Today, creating custom made pieces means using reverse engineering and additive printing techniques: this is the case for the production of helmets, which can be perfected to the millimetre, but also of shoes, insoles, suits and any other accessory, guaranteeing a level of customisation deemed unthinkable until recently.
Among the most interesting emerging technologies taking shape, the so-called 4D printing stands out: the printing of materials that change over time, such as the so-called " shape memory metals".
Also called smart metals, these are metal compounds that, once deformed, tend to get back to the original shape as a result of a simple heating.
These are emerging technologies whose experimentation primarily involve wellness medicine (for example, think of a drug against fever that, instead of being taken orally, is released once the change in body temperature is detected) but whose applications, once again, open up opportunities yet to be considered.
And man created man: emerging technologies on Genomic editing
This technique is revolutionizing the medical sector with enormous economic and effective potential. As explained in an interview by the researcher Anna Meldolesi, author of “E l'uomo creò l'uomo. CRISPR e la rivoluzione dell’editing genomico” (And the man created the man. CRISPR and the revolution of genomic editing):
We can imagine CRISPR as a molecular machine, consisting of a protein that is programmable, to which we can give instructions and direct to those specific points of the DNA we are interested in modifying. It is a protein capable of cutting DNA, coming from the microbial world: bacteria use this system to cut the DNA of viruses that attack them.
The first biotechnological foods are ready and are being evaluated by governments, waiting to debut on the market. However, they should not be confused with GMOs, whose DNA has been mixed with that of another species in order to develop a precise character: the best-known GMO example is the so-called BT maize, created to resist herbicides and attacks by insect larvae. Genomic editing works on food DNA like a scalpel, for example activating or "turning off" a gene that regulates the production of gluten or saturated fat.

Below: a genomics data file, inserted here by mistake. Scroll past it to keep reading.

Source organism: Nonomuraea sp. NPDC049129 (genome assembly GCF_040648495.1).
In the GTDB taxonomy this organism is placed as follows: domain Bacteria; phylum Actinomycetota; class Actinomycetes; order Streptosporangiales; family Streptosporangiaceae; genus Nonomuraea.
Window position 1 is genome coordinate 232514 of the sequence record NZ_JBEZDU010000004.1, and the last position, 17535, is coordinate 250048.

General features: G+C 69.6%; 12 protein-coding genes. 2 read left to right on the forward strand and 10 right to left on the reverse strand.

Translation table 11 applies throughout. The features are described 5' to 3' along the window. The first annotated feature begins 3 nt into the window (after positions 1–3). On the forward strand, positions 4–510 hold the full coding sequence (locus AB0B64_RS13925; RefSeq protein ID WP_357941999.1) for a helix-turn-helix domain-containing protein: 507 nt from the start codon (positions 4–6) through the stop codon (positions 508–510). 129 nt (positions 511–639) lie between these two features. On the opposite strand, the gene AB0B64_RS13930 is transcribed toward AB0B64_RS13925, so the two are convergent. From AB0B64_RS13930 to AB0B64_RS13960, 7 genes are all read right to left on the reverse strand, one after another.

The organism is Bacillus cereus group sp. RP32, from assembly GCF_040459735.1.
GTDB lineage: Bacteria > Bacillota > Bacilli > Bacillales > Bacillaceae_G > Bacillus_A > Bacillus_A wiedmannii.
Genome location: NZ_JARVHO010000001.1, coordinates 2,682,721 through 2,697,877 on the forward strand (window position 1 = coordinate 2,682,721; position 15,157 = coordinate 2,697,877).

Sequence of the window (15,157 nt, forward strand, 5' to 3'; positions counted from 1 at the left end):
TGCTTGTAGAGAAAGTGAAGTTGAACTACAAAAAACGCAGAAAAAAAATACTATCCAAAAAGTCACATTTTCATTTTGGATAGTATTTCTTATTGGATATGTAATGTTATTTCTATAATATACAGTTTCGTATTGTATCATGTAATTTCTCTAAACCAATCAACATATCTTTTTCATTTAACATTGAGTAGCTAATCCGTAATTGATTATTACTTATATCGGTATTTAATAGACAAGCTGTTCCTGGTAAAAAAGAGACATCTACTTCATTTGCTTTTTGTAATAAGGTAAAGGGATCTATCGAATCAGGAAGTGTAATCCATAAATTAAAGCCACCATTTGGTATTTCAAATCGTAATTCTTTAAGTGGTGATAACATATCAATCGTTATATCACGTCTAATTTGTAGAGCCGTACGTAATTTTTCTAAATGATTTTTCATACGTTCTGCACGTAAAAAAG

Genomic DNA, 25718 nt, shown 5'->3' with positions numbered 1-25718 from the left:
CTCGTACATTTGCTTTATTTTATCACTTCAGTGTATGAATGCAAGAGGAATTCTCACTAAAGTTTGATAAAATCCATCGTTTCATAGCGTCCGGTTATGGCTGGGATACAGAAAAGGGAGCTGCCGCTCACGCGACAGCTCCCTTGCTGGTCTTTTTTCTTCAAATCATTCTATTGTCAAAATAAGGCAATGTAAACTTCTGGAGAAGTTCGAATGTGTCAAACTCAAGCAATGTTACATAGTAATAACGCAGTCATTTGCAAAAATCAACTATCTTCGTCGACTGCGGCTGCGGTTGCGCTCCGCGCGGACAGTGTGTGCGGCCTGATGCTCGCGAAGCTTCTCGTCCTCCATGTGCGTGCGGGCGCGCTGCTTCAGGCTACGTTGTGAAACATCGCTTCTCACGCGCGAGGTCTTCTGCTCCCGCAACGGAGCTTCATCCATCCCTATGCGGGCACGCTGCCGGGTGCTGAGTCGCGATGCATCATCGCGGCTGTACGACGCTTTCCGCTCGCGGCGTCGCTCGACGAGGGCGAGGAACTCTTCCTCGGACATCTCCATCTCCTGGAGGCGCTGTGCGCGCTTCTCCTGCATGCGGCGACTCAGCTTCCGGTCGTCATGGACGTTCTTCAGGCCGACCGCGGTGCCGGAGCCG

It goes without saying that emerging technologies like CRISPR and genomic editing are of great interest for the food market, as well as for the pharmaceutical market. The direct impact on the world of wellness and sports is obvious, with the possibility of creating "tailor-made" foods indicated for needs related to specific activities, as well as the hypothesis of customizing pharmacological therapies and medical preparations for sports.
Diets can be built with even greater precision than today, depending on the needs of the athlete and the various phases of sporting activity.
See the word with new eyes: Emerging technologies Augmented and Virtual Reality
The real and the virtual plan mix: we love augmented reality and the demand for apps that provide this type of emerging technologies is constantly growing; at the same time, virtual reality continues to entice the public, in search of immersive experiences that are more and more convincing.
According to Superdata's estimates, however, AR is destined to prevail over VR, with a definitive overtaking in 2021, thanks to the investment in terms of apps of major technology players.
The offer of richer and richer contents allows living a deeper and more involving sports experience, which extends well beyond the "live" event of the match or of the race.
These emerging technologies are establishing themselves in the field of indoor training and allow you to evoke the sensations produced by sports that are naturally impossible to practice indoors, such as diving or parachuting, or to live your training session in a more engaging way, using the principle of gamification to diversify and make more enjoyable the training experience.
The path seems clear, as we are waiting for the surprises that these emerging technologies will make us in the coming months.